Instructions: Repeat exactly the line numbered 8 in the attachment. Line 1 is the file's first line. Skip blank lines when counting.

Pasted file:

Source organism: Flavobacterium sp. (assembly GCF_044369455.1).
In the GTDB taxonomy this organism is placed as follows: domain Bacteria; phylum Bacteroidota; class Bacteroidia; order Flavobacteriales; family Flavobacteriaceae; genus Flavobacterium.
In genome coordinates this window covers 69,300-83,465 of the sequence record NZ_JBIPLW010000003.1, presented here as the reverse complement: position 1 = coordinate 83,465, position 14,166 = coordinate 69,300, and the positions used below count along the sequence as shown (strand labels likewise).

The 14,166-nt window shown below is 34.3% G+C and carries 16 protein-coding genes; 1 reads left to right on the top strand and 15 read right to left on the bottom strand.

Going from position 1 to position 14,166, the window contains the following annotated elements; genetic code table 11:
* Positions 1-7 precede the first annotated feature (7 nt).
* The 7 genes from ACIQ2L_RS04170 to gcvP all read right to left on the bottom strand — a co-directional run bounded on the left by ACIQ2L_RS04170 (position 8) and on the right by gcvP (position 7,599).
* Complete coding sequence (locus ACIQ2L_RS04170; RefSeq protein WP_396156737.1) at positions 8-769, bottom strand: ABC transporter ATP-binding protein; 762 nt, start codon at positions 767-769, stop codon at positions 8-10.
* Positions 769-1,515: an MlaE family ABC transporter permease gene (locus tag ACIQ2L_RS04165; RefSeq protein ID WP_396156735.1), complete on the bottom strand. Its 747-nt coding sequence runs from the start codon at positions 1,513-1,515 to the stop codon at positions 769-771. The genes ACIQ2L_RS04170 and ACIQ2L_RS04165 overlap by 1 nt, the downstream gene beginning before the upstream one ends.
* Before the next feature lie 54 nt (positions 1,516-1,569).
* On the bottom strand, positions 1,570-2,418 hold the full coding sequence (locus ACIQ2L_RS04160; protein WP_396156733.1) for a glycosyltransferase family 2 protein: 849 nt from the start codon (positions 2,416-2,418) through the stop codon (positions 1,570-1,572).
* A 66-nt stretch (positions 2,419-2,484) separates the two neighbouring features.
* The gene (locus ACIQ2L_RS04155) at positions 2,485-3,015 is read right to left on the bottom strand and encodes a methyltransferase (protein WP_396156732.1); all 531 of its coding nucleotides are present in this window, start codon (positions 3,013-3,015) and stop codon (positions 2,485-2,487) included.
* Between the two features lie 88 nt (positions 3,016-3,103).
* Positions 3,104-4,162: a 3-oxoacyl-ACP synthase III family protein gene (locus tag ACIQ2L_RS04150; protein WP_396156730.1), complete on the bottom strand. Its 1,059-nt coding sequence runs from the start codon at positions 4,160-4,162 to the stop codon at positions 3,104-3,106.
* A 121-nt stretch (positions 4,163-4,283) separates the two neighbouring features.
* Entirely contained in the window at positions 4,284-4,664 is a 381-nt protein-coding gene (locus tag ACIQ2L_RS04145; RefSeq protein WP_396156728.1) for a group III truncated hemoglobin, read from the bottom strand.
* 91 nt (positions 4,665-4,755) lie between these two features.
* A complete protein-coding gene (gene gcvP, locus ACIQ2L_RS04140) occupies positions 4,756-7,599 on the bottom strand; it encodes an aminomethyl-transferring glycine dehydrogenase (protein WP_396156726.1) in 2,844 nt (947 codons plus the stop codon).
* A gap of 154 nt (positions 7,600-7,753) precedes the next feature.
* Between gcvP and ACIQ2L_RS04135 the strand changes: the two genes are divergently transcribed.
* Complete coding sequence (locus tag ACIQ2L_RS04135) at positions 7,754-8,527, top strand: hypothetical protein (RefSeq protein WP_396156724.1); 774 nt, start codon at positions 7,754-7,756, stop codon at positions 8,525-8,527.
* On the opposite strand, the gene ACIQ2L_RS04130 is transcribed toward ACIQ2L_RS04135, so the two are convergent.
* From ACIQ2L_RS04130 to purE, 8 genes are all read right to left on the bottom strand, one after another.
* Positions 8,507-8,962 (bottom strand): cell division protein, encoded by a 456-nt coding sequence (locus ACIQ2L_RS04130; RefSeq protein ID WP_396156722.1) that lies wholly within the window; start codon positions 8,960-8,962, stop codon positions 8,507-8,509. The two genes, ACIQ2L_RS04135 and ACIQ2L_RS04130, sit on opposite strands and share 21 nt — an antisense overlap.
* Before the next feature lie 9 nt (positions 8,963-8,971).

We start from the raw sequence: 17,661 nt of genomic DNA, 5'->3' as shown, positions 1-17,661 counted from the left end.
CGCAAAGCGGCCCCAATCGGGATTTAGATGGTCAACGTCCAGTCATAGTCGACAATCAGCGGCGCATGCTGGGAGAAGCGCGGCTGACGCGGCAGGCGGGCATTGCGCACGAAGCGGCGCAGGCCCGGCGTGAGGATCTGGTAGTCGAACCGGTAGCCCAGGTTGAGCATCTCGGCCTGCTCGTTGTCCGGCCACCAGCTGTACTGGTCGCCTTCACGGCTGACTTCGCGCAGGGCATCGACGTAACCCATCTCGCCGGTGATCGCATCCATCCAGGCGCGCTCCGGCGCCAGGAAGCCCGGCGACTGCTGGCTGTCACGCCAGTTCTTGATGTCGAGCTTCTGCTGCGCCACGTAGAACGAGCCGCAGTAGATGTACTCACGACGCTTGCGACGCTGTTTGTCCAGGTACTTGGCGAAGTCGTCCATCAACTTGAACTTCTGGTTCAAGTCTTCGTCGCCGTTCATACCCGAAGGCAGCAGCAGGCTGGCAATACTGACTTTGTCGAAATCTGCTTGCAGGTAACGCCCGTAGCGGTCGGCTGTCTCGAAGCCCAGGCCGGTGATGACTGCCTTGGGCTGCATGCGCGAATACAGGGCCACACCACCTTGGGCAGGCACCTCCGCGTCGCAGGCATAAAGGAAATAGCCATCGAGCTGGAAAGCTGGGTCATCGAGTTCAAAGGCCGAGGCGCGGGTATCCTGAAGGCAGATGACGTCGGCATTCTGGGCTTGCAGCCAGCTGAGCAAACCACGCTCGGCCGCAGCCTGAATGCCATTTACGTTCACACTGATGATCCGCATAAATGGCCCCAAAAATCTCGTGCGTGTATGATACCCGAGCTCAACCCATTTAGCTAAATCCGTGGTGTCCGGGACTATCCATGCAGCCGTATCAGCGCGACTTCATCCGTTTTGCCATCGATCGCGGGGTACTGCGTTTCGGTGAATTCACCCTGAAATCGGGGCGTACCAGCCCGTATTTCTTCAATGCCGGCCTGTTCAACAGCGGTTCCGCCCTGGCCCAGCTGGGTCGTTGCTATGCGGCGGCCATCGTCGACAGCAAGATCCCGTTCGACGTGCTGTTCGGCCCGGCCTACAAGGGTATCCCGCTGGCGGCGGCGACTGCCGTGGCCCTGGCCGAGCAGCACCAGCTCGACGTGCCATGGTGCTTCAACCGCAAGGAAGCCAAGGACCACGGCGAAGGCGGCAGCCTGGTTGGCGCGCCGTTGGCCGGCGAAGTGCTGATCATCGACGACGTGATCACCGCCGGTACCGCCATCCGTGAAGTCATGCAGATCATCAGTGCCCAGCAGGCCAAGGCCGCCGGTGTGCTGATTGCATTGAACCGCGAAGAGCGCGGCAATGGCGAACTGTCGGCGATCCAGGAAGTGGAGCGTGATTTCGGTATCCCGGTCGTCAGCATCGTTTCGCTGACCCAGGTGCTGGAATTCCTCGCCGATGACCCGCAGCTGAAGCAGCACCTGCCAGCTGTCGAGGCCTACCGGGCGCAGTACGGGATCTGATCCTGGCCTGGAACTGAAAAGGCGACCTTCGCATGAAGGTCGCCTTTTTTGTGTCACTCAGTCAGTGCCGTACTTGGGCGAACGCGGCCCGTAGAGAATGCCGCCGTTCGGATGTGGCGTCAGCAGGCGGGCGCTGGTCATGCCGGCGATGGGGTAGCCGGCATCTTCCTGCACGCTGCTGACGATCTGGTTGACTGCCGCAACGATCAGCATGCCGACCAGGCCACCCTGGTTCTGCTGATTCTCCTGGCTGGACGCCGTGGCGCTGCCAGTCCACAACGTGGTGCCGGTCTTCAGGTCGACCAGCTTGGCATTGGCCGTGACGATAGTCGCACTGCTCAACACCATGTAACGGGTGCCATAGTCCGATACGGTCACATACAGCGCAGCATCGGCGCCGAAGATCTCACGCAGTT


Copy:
* Complete coding sequence (locus ACIQ2L_RS04170; RefSeq protein WP_396156737.1) at positions 8-769, bottom strand: ABC transporter ATP-binding protein; 762 nt, start codon at positions 767-769, stop codon at positions 8-10.